Thursday, January 30, 2014

Hot Milk Sponge Cake

From the kitchen of One Perfect Bite...This is such a lovely cake that it is a shame it is not made more often. It is the easiest of all the sponge cakes to make and the addition of baking powder and milk guarantee a tightly crumbed cake that will also be light and moist. There are, however, a few tricks that will assure the cake is all it was meant to be. Success will be guaranteed if the eggs warm are warm and whipped to the proper consistency. They are properly whipped when they become a very pale yellow and thicken like a softly beaten cream. At that point, they should form a ribbon when the batter falls back on itself. The beaters and bowl in which the eggs are beaten should also be warm. Years ago, good cooks took it a step further and placed the primary mixing bowl inside another that was larger and filled with several inches of hot tap water. They would stir the eggs until they were warm to the touch before proceeding to beat them. While I have nothing but admiration for those women, I do not do that. I'm happy if my eggs are at room temperature and the bowl and beaters are warm. The cake is sweet and really does not need a frosting, but when the spirit moves me, I'll ice it with a milk chocolate butter cream. Actually, I think the cake is best when eaten out of hand or accompanied with a serving of macerated berries. If you have never made this cake I hope you will give this recipe a try. It makes a really nice cake. Here is how its made. 

Hot Milk Sponge Cake...from the kitchen of One Perfect Bite courtesy of Taste of Home magazine

4 eggs, room temperature
2 cups sugar
1 teaspoon vanilla extract
2-1/4 cups all-purpose flour
2-1/4 teaspoons baking powder
1-1/4 cups 2% milk
10 tablespoons butter, cubed

1) Preheat oven to 350 degrees F. Grease a 13 x 9-inch baking pan. Set aside.
2) In a large bowl, beat eggs on high speed for 5 minutes or until thick and lemon-colored. Gradually add sugar, beating until mixture is light and fluffy. Beat in vanilla.
3) Combine flour and baking powder. Gradually add to batter, beating at low speed just until smooth.
4) In a small saucepan, heat milk and butter just until butter is melted. Gradually add to batter and beat just until combined.
5) Pour into a greased 13-in. x 9-in. baking pan. Bake at 350° for 30-35 minutes or until a toothpick inserted near the center comes out clean. Cool on a wire rack. Yield: 12-16 servings.

Follow Me on Pinterest                    

                                                    Older Posts

                One Year Ago Today:                                                        Two Years Ago Today:
        Citrus Salad with Poppyseed Dressing                                        Chicken Cutlets Pojarski

                Three Years Ago Today:                                                 Four Years Ago Today: 
             Chocolate Cheesecake Squares                                         Raspberry Streusel Muffins


mia xara said...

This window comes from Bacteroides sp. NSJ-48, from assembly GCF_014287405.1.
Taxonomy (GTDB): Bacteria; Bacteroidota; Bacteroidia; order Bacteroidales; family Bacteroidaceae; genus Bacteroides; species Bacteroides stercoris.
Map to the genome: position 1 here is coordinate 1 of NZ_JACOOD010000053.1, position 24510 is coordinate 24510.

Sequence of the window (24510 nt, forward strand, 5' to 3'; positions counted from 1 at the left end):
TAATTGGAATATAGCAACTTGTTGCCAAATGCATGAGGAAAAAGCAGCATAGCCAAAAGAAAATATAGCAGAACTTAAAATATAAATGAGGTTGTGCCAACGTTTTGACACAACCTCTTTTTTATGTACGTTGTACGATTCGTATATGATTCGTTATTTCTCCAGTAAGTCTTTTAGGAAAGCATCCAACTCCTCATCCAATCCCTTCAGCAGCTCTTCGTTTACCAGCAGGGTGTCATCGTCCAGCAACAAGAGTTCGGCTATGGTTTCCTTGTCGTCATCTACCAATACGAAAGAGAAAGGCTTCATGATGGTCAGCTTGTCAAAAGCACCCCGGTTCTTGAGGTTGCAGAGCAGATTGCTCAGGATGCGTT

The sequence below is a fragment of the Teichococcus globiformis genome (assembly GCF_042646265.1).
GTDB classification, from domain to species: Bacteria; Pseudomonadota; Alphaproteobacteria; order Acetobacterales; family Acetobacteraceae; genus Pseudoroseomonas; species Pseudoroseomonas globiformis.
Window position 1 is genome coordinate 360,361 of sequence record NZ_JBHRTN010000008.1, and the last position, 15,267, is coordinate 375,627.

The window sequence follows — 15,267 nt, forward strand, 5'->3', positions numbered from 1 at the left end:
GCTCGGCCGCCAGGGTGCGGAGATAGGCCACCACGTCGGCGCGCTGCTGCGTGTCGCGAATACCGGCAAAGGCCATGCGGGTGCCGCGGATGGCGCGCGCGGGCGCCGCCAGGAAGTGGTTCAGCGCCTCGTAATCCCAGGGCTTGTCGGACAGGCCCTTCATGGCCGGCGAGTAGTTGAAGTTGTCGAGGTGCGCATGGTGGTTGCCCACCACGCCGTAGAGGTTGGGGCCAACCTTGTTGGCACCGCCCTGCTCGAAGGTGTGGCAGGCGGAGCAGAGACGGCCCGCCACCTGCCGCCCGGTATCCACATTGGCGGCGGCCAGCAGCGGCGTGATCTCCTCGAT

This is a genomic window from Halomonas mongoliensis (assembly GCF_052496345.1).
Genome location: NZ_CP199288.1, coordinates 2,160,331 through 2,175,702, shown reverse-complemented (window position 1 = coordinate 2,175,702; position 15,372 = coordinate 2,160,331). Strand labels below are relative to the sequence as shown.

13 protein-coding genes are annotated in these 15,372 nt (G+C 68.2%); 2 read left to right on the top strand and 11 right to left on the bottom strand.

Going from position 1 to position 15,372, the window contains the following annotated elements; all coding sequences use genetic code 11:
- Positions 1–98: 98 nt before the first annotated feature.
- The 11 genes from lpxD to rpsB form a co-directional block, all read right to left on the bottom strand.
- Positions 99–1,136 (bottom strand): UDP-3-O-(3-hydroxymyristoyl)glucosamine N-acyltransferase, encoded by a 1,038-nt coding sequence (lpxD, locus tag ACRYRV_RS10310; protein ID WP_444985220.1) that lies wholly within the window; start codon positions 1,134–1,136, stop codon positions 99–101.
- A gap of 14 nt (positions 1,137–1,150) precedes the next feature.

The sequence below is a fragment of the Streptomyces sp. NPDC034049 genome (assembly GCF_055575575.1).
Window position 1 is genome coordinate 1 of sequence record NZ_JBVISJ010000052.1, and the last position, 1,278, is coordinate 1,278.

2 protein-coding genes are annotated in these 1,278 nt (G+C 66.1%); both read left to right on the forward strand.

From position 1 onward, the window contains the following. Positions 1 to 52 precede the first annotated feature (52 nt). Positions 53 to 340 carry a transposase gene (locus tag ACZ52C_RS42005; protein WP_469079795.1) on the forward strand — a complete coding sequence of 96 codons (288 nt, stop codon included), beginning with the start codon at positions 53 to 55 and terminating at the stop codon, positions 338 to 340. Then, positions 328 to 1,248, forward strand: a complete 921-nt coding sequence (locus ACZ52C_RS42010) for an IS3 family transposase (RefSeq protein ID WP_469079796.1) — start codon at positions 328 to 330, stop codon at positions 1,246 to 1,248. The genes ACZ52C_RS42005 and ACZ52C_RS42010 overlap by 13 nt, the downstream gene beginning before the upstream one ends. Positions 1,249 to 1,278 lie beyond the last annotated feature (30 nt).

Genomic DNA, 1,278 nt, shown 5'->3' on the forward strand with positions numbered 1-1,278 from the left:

Hi Mary, your cake looks great,I'm going to make it tomorrow,I have such a craving over it..Have a good night,XO

Glamour Drops said...

Well i do remember my grandmother making this style of cake, but had honestly forgotten all about it!

how delightful that you have posted the recipe. i shall make it this weekend.

Valerie Harrison (bellini) said...

It sounds so simple and yet ideal with fresh fruit or as you mentioned just as is.

Mim said...

This sponge cake is what I grew up with made for strawberry shortcake in the summer. I still make it for my family. Will try warming everything next time.

Kim said...

The texture of this cake looks so perfect!

Alicia Foodycat said...

I've never even heard of this cake! It looks like the perfect texture.

David said...

Mary, This is my favorite type of cake...soft, light and moist! There is nothing worse than dry cake... Thanks and Take Care, Big Daddy Dave

Tricia @ Saving room for dessert said...

It looks so moist with a perfect crumb. Yum!

A Sunflower Life said...

What a delicious-looking cake. This would be a good go-to recipe for a last-minute dessert.

Choc Chip Uru @ Go Bake Yourself said...

Milk cakes are so delicious, I can feel this melting into me :D


Lin said...

Mary, why does the milk have to be heated? Is it just to melt the butter?
This might be some basic baking knowledge that I am lacking even though I bake at least twice every week...

Mary Bergfeld said...

Lin, years ago I was told that the hot milk gave this cake its distinctive flavor. The only way we'll know for sure is for someone to try making the cake with unscalded milk :-)

Lin said...

Maybe I will give it a try someday :)

Anonymous said...

Looks so good! I'm thinking topped with berries and a dollop of unsweetened whipped cream. Mouth is watering just thinking about it! Thanks!

Unknown said...

This cake is delicious. I recently made a "fall" version by adding 1 1/2 tsp pumpkin pie spice to the flour and 1 cup pumpkin to the eggs along with the vanilla. Baking time was about 40 minutes. Topped with Italian buttercream.

Mary Bergfeld said...

Michael, I'm so glad you enjoyed the cake. It is one of my favorites.

Unknown said...

I made this cake today. It's greaaaaaaat. The best. Thanks

Related Posts with Thumbnails